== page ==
Psychopharmacology Bulletin, 1978. April; 14(2):39-40
Goyette performed two studies:
Experiment One: 16 children were put on the diet and were much improved according to both parents and teachers. Then they were challenged with two cookies per day (with or without food dyes). There were no significant differences.
- The cookies were given AFTER a meal — one after breakfast and one after lunch.
- The cookies only had 13 mg food dyes in them … a very small “dose.”
- The author reported that there was a “trend towards performance deficits following consumption of challenge materials” … but not after placebo … which “failed to reach statistical significance. With only 16 children, you need a really big result to get a statistical significance.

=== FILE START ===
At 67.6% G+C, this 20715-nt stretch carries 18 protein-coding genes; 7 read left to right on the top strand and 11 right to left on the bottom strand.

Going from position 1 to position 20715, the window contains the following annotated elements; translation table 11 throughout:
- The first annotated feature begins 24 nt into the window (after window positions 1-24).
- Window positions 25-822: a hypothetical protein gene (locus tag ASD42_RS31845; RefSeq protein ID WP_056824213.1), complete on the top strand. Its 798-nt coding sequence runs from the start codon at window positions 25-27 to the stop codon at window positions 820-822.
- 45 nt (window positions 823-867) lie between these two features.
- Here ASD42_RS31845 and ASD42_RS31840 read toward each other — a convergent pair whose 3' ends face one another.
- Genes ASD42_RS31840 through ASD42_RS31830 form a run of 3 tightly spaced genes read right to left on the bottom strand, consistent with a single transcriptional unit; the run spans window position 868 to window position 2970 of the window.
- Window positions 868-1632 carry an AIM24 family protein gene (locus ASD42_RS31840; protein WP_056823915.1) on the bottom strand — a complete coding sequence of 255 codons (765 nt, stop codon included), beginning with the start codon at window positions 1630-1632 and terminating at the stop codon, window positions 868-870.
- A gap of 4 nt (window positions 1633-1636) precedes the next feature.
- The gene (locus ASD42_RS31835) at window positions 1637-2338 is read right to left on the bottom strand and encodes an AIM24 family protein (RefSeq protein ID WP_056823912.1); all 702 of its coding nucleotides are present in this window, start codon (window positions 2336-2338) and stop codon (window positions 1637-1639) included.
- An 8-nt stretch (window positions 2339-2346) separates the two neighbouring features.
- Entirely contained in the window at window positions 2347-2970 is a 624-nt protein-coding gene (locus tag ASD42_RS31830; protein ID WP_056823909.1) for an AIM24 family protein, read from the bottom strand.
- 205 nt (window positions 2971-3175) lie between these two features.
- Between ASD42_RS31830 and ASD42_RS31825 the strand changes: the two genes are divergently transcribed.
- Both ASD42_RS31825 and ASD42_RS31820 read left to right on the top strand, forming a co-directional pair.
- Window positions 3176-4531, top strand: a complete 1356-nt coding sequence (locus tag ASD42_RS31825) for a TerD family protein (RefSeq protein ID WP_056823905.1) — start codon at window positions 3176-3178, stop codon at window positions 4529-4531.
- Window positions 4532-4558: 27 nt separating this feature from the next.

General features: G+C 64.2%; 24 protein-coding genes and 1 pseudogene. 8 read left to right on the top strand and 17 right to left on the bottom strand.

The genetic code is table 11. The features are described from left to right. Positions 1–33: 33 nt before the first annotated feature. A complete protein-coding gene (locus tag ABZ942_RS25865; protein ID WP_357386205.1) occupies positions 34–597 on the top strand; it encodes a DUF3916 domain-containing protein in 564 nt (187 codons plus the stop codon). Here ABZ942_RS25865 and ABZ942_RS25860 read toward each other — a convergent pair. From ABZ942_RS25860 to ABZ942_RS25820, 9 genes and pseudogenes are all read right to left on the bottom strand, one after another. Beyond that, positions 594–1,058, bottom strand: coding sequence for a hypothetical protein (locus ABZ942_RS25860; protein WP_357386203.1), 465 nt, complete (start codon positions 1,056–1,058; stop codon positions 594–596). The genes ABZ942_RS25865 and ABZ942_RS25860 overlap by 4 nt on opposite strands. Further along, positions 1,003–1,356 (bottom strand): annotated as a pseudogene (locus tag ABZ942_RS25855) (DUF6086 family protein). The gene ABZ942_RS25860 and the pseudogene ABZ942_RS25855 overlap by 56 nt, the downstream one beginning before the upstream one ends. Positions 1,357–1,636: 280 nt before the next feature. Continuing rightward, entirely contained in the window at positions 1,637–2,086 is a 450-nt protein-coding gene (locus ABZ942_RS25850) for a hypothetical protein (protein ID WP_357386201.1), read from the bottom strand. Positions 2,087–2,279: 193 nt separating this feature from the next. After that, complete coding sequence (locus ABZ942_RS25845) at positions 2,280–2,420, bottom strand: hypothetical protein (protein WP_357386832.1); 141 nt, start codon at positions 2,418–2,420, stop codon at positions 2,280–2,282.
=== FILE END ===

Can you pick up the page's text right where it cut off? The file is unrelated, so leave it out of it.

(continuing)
The author noted that younger children reacted more strongly. All children were given the same amount of food dyes — so for a younger child, 13 mg would be a bigger “dose” per body weight than it would be for an older/bigger child.
Experiment Two: 13 younger children were used in a similar study. They had a 45% reduction in behavior problems when put on the diet, and they had clear reactions to the challenge cookies but not to the placebo cookies.
QUOTE: “These data firmly establish that artificial colors may be particularly disruptive to younger children…”
NOTE: Medical doctors surely know that medication dosage must be adjusted to the weight of the child. If you did a headache study using only baby aspirin, you might find that it only cures headaches in babies.